Then in several steps shown in FIG. 9B, an active region mask (not shown) is formed over the principal surface of the epitaxial layer 42 to pattern the field oxide in the termination region and optionally in the poly runner region. The active region mask patterns the field oxide in the termination region and opens the areas for active cells. Next a source mask is formed and patterned, and then through the openings in the source mask the N+ source region 44 is implanted and diffused to a thickness (depth) of approximate 0.25 μm and a final surface doping concentration of e.g. 2×1019/cm3. The N+ source region 44, due to the source region mask, is not implanted in the termination 64 and poly runner regions 68 (as shown in FIG. 6 for instance) in some embodiments. In the embodiments of FIGS. 7 and 8 the N+ source region implant is a maskless step which occurs before the field oxide/active mask steps. In the embodiment of FIG. 6, the source region implant occurs after the active mask steps.
Then in several steps in FIG. 9C, the upper surface of the P-doped epitaxial layer 42 is masked and the mask is patterned to define the trench locations. The trenches are then conventionally anisotropically etched by e.g. dry etching to a depth of approximately 2.1 μm.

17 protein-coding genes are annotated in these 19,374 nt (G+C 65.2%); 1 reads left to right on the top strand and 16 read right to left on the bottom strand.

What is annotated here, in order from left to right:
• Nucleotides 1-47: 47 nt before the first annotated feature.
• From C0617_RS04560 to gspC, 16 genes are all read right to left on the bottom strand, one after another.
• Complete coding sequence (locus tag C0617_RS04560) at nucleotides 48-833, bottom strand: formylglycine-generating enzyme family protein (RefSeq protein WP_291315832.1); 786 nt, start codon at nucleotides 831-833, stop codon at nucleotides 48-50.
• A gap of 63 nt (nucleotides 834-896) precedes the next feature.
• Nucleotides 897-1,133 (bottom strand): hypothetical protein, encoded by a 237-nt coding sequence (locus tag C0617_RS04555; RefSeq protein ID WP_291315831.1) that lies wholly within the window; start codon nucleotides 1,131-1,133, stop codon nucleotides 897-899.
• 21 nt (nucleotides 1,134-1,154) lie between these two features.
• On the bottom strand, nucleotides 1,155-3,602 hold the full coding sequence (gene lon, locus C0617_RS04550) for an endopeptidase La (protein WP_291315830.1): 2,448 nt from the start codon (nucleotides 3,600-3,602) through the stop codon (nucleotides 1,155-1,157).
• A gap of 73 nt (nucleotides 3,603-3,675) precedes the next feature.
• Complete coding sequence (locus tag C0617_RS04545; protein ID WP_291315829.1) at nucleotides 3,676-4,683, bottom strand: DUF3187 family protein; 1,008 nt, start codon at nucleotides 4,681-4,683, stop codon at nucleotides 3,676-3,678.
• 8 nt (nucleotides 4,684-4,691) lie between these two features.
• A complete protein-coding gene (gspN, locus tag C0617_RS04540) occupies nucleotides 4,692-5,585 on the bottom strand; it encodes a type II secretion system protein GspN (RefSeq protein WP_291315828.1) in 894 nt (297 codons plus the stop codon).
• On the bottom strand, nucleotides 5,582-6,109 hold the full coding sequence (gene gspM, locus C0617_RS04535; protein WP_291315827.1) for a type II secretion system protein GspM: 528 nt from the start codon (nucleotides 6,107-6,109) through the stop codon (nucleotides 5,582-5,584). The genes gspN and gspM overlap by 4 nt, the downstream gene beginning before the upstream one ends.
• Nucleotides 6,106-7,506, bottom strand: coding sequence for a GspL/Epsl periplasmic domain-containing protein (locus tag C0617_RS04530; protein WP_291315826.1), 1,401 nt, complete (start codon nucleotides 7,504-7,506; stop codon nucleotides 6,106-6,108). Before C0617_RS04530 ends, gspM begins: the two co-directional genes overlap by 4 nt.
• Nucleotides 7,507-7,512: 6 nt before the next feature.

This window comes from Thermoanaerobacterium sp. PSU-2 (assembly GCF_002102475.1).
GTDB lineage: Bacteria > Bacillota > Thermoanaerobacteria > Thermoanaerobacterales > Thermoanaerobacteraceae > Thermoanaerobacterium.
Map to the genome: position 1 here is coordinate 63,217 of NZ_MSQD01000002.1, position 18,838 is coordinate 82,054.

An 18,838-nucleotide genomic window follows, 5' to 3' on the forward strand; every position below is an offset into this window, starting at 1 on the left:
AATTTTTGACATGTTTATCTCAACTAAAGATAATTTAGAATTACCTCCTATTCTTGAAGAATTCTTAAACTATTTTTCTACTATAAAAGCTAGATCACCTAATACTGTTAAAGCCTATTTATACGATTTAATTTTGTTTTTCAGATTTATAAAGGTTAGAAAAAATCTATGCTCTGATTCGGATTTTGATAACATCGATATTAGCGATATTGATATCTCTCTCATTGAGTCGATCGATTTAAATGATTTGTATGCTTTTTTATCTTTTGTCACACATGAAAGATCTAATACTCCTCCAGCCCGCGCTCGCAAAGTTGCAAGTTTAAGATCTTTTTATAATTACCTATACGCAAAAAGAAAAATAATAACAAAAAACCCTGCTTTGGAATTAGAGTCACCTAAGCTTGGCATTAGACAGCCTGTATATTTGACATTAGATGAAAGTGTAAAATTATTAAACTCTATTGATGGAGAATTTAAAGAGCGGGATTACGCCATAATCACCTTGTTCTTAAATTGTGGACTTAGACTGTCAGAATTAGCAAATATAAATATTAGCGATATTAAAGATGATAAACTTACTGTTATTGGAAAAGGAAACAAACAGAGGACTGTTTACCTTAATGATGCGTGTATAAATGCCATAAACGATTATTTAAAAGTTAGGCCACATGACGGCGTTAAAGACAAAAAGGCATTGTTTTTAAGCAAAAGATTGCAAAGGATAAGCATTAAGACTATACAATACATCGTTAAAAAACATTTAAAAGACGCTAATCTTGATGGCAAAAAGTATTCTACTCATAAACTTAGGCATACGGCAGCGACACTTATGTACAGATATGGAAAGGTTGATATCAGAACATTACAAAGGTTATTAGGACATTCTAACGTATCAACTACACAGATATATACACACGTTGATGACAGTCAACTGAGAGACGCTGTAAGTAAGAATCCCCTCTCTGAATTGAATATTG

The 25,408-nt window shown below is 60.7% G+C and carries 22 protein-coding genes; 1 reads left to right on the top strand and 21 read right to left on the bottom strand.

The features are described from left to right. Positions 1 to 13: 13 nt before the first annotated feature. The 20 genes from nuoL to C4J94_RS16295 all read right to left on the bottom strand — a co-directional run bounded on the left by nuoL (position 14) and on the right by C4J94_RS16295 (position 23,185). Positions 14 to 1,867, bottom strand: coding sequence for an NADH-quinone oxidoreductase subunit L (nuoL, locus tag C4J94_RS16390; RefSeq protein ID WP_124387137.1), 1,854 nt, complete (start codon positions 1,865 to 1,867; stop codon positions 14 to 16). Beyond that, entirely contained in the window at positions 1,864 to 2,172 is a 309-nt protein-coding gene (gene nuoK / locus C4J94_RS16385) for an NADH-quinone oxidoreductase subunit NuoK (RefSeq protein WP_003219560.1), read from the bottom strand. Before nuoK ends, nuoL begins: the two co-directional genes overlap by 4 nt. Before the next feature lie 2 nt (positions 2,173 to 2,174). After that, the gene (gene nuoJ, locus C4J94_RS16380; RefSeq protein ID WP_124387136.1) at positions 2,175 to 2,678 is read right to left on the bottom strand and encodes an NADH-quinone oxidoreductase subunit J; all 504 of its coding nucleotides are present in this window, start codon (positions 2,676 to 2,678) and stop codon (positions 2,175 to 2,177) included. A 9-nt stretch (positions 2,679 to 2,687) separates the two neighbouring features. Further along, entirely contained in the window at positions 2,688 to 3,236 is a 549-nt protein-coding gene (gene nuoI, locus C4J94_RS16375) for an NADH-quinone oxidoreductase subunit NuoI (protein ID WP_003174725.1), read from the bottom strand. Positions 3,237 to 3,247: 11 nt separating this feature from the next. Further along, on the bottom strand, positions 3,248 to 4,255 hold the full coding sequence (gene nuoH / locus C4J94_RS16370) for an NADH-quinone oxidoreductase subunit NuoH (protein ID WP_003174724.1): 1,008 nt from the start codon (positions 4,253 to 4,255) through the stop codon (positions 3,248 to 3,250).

After the trenches are etched, a gate oxide layer 54 e.g. 500 Å thick (in a range of 400 to 800 Å) is formed lining the trenches and over the entire surface of the epitaxial layer 42.
Then a layer of polysilicon is deposited filling the trenches and over the entire surface of the epitaxial layer. The polysilicon is then heavily doped with a P type dopant before it is patterned. A mask is then applied to the upper surface of the polysilicon and the mask is patterned and the polysilicon etched to define the gate electrodes and the polysilicon runners (as described above) connecting the gate electrodes.
In the embodiment of FIG. 7, the P+ region 62A, 62B is implanted using a mask by e.g. a high energy implant, either before or after the trenches are etched and filled.